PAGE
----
Strong Dollar? Not Yet…

Posted November 10, 2009

The US dollar weakened again as investors seek higher yielding assets. The yen strengthened as Japan’s manufacturing orders rise. The Canadian dollar strengthened despite a decline in oil prices. The UK pound weakened as the nation’s budget deficit widens.

 

“I believe deeply that it’s very important to the United States, to the economic health of the United States, that we maintain a strong dollar"

Those were the words of US Treasury Secretary Timothy Geithner as he met with Japanese reporters during a visit to the U.S. embassy. The dollar tumbled to a 15-month low against the euro when it hit $1.5020.  The US dollar also fell against the yen to 89.47. It appears it will be difficult to maintain that strong dollar right now.

The greenback recovered some of its losses by the end of the day though it remains weak. The greenback ended the day New York Time at 75.022 and it eased up against the euro to $1.4982.

The US dollar is expected to continue to weaken as investors move into higher yielding assets. China, on the other hand, is showing signs a robust economy is developing which is further boosting demand for riskier assets. There has been talk by the World Bank concerning the future of the yuan. Though there are currently no serious alternatives to the US dollar as the primary global trade currency that could change within the next 10 to 15 years. The World Bank believes the yuan could develop over time into a serious currency contender.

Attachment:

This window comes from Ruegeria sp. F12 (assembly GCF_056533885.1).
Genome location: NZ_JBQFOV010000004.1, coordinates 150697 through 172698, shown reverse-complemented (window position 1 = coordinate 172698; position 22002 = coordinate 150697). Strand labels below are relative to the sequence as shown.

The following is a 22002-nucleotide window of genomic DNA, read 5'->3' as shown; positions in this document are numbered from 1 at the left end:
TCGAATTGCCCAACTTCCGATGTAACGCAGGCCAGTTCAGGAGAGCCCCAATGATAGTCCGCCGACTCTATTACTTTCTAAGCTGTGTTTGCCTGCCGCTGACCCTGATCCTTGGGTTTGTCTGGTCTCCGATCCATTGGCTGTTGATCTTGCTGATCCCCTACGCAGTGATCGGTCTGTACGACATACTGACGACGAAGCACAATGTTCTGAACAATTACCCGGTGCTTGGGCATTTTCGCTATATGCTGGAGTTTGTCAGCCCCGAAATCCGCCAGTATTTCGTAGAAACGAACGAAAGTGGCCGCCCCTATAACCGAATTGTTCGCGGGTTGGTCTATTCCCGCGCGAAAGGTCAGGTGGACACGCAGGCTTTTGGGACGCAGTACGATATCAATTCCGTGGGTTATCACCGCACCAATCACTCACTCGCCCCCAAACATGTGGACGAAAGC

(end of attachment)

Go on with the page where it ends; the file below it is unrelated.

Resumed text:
China’s manufacturing output rose by an impressive 16.1 percent in October. Retail sales also increased over 16 percent in October 2009 compared to October 2008.

The yen strengthened, as mentioned, against the US dollar as Japan’s numbers show an increase in machine orders higher than was predicted. The yen strengthened against the euro to 134.65 yen. Orders rose by 10.5 percent in September.

The New Zealand dollar weakened to 74.24 US cents and to 66.51 yen. The recent appreciation in the kiwi is proving to be unsustainable as the pace of global economic recovery remains slow.

The Canadian dollar rose to C$1.0495 which means one Canadian dollar buys 95.28 US cents. The loonie rose despite a fall in oil prices for December delivery to $79.14 a barrel. Normally the currency would weaken with lower crude oil prices. For the year the Canadian dollar has posted a 16 percent gain.

The UK pound weakened against the dollar to $1.6680 against the US dollar. The decline was attributed to statements made by David Riley. Riley is the head of global sovereign ratings at Fitch’s. He was reported as saying that the UK will need the “largest budget adjustment” among developed nations. 

These statements were viewed as a warning to the government that it is time to take action to protect its AAA credit rating or have it at risk of downgrading. Though downgrading is not eminent, Britain is in a position where it needs to begin instituting policies to reduce its deficit. Currently there are plans to issue another 220 billion pounds through March 31 as another step in its fiscal stimulus plans.

The Chile peso rose to 507.45 pesos per US dollar as expectations grow the country will experience growth in 2010. The Chilean economy has been growing through increased internal demand.

The Columbian peso weakened to 1,969.35 pesos per dollar. Several months ago a dispute between Columbia and Venezuela was reported. Venezuela has claimed that Columbia’s cooperative arrangements with the U.S. are a threat to Venezuela. Many believe this dispute is more for show but it has been a deteriorating situation.

The Venezuela bolivar strengthened to 5.37 bolivars per US dollar.

The Argentine peso remained stable at 3.8161 pesos per dollar.

 

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